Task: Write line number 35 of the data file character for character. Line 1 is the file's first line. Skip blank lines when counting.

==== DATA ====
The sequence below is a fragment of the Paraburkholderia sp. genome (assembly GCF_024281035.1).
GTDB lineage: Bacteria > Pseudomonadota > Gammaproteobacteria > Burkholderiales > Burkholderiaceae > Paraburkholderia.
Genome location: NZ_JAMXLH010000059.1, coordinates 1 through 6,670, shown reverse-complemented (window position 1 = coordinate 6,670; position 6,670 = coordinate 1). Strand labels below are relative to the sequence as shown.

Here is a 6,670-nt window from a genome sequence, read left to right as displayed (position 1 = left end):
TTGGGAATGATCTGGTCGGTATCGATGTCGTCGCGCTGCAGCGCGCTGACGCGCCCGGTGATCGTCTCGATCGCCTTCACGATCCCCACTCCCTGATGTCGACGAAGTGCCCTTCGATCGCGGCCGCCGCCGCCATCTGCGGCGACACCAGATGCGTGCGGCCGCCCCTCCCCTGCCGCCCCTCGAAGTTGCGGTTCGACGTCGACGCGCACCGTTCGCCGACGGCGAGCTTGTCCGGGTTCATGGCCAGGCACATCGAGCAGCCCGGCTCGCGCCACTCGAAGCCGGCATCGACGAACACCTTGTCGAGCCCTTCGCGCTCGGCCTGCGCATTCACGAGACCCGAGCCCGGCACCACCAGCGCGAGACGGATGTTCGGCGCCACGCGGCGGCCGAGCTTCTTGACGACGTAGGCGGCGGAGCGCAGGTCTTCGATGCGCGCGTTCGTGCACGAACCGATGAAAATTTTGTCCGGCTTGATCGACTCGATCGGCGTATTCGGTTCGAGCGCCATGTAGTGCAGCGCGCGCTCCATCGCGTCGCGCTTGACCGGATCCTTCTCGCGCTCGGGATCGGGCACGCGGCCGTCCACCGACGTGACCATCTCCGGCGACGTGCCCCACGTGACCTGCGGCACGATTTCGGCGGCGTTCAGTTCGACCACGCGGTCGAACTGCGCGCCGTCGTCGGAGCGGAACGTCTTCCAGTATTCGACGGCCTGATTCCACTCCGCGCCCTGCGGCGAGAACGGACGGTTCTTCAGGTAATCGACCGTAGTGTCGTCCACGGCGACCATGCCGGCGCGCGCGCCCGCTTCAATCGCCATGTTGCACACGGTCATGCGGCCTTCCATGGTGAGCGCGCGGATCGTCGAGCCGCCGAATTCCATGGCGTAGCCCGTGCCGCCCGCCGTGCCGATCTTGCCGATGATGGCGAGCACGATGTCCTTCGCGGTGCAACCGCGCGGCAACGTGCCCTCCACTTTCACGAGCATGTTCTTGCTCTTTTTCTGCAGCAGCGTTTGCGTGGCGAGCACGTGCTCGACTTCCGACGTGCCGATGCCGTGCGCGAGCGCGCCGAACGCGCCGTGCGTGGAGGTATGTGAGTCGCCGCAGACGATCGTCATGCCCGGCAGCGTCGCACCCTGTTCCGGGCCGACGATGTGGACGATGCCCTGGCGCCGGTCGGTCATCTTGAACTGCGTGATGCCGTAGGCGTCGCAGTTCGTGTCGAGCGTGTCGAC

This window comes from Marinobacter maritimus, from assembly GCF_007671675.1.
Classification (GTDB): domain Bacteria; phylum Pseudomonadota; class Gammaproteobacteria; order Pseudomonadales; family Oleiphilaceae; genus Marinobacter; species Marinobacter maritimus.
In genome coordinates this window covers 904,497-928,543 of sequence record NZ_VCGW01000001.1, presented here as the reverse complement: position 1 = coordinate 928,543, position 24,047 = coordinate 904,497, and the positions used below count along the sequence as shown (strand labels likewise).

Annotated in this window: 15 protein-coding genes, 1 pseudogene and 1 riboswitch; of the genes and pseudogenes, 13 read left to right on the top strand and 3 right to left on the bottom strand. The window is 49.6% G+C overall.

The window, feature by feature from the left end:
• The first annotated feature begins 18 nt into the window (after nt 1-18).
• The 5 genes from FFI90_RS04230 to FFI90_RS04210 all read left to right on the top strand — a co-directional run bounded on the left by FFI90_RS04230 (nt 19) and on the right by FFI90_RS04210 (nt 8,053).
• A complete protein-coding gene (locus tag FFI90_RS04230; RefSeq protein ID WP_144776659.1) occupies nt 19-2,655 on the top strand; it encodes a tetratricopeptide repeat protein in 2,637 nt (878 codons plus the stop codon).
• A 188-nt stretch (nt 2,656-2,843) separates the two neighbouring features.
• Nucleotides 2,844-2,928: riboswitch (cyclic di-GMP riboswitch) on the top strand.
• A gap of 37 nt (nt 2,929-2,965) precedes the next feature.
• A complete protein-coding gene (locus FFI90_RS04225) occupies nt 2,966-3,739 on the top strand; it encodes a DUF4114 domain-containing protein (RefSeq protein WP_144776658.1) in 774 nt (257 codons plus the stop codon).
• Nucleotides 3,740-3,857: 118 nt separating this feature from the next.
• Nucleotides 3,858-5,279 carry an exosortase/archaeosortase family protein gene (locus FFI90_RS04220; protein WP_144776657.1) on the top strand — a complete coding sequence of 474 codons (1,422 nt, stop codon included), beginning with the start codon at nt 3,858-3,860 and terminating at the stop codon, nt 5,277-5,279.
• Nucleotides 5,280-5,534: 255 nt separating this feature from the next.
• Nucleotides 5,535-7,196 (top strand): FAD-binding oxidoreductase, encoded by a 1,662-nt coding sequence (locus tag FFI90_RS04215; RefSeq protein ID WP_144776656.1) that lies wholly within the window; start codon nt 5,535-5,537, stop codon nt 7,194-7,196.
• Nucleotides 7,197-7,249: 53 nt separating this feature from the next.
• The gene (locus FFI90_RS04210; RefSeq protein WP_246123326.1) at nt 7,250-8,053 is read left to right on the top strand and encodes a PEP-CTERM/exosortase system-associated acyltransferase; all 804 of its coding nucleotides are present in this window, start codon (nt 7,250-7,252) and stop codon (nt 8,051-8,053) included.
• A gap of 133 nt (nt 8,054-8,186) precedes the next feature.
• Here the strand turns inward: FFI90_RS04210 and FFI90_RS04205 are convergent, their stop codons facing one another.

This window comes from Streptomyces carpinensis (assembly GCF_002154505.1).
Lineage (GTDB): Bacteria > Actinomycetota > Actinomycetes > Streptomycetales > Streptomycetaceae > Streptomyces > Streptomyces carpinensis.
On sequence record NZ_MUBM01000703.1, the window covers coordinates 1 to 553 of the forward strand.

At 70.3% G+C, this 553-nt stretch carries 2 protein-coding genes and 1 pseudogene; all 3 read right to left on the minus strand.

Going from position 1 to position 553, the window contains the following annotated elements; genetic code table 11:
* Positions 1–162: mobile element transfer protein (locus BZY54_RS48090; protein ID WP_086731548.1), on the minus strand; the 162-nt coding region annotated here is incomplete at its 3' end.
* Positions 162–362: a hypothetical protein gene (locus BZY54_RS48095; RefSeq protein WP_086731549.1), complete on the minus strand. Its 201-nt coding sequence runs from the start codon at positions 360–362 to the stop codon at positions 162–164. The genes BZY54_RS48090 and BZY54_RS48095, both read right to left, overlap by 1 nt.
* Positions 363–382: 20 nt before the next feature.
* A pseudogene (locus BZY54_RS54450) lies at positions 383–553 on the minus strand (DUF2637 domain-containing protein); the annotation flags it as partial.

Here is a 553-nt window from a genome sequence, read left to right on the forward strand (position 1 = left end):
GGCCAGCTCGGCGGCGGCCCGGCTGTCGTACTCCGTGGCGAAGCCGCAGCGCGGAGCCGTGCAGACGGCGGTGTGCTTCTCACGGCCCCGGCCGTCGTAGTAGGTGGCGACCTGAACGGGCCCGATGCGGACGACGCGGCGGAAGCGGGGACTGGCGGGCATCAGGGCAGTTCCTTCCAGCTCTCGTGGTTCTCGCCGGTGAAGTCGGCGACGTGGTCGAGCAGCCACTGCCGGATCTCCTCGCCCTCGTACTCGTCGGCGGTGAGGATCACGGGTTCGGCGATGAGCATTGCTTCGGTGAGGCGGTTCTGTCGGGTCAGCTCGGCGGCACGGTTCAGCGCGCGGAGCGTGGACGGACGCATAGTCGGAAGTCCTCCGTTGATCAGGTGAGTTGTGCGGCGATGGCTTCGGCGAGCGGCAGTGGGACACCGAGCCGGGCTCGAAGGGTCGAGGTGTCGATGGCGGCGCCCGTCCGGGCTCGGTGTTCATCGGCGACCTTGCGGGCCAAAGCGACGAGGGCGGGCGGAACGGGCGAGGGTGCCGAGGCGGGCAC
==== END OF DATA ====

Here is a 553-nt window from a genome sequence, read left to right on the forward strand (position 1 = left end):